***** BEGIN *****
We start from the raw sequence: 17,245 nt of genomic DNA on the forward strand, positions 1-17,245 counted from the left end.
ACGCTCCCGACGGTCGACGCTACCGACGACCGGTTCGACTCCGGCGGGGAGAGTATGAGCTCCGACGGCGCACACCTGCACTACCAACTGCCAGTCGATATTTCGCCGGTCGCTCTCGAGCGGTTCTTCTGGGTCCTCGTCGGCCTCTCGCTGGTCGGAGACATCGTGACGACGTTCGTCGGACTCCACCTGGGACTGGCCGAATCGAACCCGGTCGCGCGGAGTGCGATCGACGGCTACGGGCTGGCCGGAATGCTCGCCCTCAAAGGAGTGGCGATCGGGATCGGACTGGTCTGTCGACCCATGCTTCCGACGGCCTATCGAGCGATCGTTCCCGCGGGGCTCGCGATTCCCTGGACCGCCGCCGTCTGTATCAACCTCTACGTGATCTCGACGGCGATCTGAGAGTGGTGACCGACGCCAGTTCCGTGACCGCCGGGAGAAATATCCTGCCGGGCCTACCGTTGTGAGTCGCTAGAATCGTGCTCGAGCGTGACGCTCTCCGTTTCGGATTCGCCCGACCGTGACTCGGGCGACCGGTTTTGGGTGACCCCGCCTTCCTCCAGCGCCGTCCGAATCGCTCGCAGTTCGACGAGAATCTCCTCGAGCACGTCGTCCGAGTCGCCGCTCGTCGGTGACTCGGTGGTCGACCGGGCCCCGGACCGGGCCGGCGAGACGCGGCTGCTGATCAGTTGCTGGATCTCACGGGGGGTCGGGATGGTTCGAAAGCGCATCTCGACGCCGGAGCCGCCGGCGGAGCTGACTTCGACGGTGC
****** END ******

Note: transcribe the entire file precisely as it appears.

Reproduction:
We start from the raw sequence: 17,245 nt of genomic DNA on the forward strand, positions 1-17,245 counted from the left end.
ACGCTCCCGACGGTCGACGCTACCGACGACCGGTTCGACTCCGGCGGGGAGAGTATGAGCTCCGACGGCGCACACCTGCACTACCAACTGCCAGTCGATATTTCGCCGGTCGCTCTCGAGCGGTTCTTCTGGGTCCTCGTCGGCCTCTCGCTGGTCGGAGACATCGTGACGACGTTCGTCGGACTCCACCTGGGACTGGCCGAATCGAACCCGGTCGCGCGGAGTGCGATCGACGGCTACGGGCTGGCCGGAATGCTCGCCCTCAAAGGAGTGGCGATCGGGATCGGACTGGTCTGTCGACCCATGCTTCCGACGGCCTATCGAGCGATCGTTCCCGCGGGGCTCGCGATTCCCTGGACCGCCGCCGTCTGTATCAACCTCTACGTGATCTCGACGGCGATCTGAGAGTGGTGACCGACGCCAGTTCCGTGACCGCCGGGAGAAATATCCTGCCGGGCCTACCGTTGTGAGTCGCTAGAATCGTGCTCGAGCGTGACGCTCTCCGTTTCGGATTCGCCCGACCGTGACTCGGGCGACCGGTTTTGGGTGACCCCGCCTTCCTCCAGCGCCGTCCGAATCGCTCGCAGTTCGACGAGAATCTCCTCGAGCACGTCGTCCGAGTCGCCGCTCGTCGGTGACTCGGTGGTCGACCGGGCCCCGGACCGGGCCGGCGAGACGCGGCTGCTGATCAGTTGCTGGATCTCACGGGGGGTCGGGATGGTTCGAAAGCGCATCTCGACGCCGGAGCCGCCGGCGGAGCTGACTTCGACGGTGC